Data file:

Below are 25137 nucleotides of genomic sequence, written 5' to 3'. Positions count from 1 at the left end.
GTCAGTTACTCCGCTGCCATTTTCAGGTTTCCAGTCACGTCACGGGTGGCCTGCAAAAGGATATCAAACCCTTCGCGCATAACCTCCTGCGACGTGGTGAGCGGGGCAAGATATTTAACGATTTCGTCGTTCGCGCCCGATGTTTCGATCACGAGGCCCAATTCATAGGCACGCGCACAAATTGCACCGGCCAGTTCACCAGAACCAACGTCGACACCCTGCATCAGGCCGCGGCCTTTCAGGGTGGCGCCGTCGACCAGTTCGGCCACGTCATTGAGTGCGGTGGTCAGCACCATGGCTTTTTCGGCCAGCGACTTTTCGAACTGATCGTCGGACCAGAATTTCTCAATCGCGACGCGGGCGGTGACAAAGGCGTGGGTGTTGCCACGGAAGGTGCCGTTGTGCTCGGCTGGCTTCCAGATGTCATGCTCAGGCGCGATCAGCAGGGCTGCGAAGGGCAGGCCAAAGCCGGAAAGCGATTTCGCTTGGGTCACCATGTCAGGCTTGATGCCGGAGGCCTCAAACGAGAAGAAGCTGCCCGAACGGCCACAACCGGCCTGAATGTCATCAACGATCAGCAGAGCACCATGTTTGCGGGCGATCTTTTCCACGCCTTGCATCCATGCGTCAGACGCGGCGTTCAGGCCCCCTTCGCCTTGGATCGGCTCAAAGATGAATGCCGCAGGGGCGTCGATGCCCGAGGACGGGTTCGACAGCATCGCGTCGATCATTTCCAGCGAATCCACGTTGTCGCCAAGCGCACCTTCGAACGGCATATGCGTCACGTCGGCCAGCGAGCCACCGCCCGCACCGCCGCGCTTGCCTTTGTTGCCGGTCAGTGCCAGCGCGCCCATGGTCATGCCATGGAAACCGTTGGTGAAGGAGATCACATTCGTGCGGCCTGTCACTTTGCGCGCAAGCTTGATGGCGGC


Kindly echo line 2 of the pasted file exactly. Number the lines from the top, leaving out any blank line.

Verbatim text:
GTCAGTTACTCCGCTGCCATTTTCAGGTTTCCAGTCACGTCACGGGTGGCCTGCAAAAGGATATCAAACCCTTCGCGCATAACCTCCTGCGACGTGGTGAGCGGGGCAAGATATTTAACGATTTCGTCGTTCGCGCCCGATGTTTCGATCACGAGGCCCAATTCATAGGCACGCGCACAAATTGCACCGGCCAGTTCACCAGAACCAACGTCGACACCCTGCATCAGGCCGCGGCCTTTCAGGGTGGCGCCGTCGACCAGTTCGGCCACGTCATTGAGTGCGGTGGTCAGCACCATGGCTTTTTCGGCCAGCGACTTTTCGAACTGATCGTCGGACCAGAATTTCTCAATCGCGACGCGGGCGGTGACAAAGGCGTGGGTGTTGCCACGGAAGGTGCCGTTGTGCTCGGCTGGCTTCCAGATGTCATGCTCAGGCGCGATCAGCAGGGCTGCGAAGGGCAGGCCAAAGCCGGAAAGCGATTTCGCTTGGGTCACCATGTCAGGCTTGATGCCGGAGGCCTCAAACGAGAAGAAGCTGCCCGAACGGCCACAACCGGCCTGAATGTCATCAACGATCAGCAGAGCACCATGTTTGCGGGCGATCTTTTCCACGCCTTGCATCCATGCGTCAGACGCGGCGTTCAGGCCCCCTTCGCCTTGGATCGGCTCAAAGATGAATGCCGCAGGGGCGTCGATGCCCGAGGACGGGTTCGACAGCATCGCGTCGATCATTTCCAGCGAATCCACGTTGTCGCCAAGCGCACCTTCGAACGGCATATGCGTCACGTCGGCCAGCGAGCCACCGCCCGCACCGCCGCGCTTGCCTTTGTTGCCGGTCAGTGCCAGCGCGCCCATGGTCATGCCATGGAAACCGTTGGTGAAGGAGATCACATTCGTGCGGCCTGTCACTTTGCGCGCAAGCTTGATGGCGGC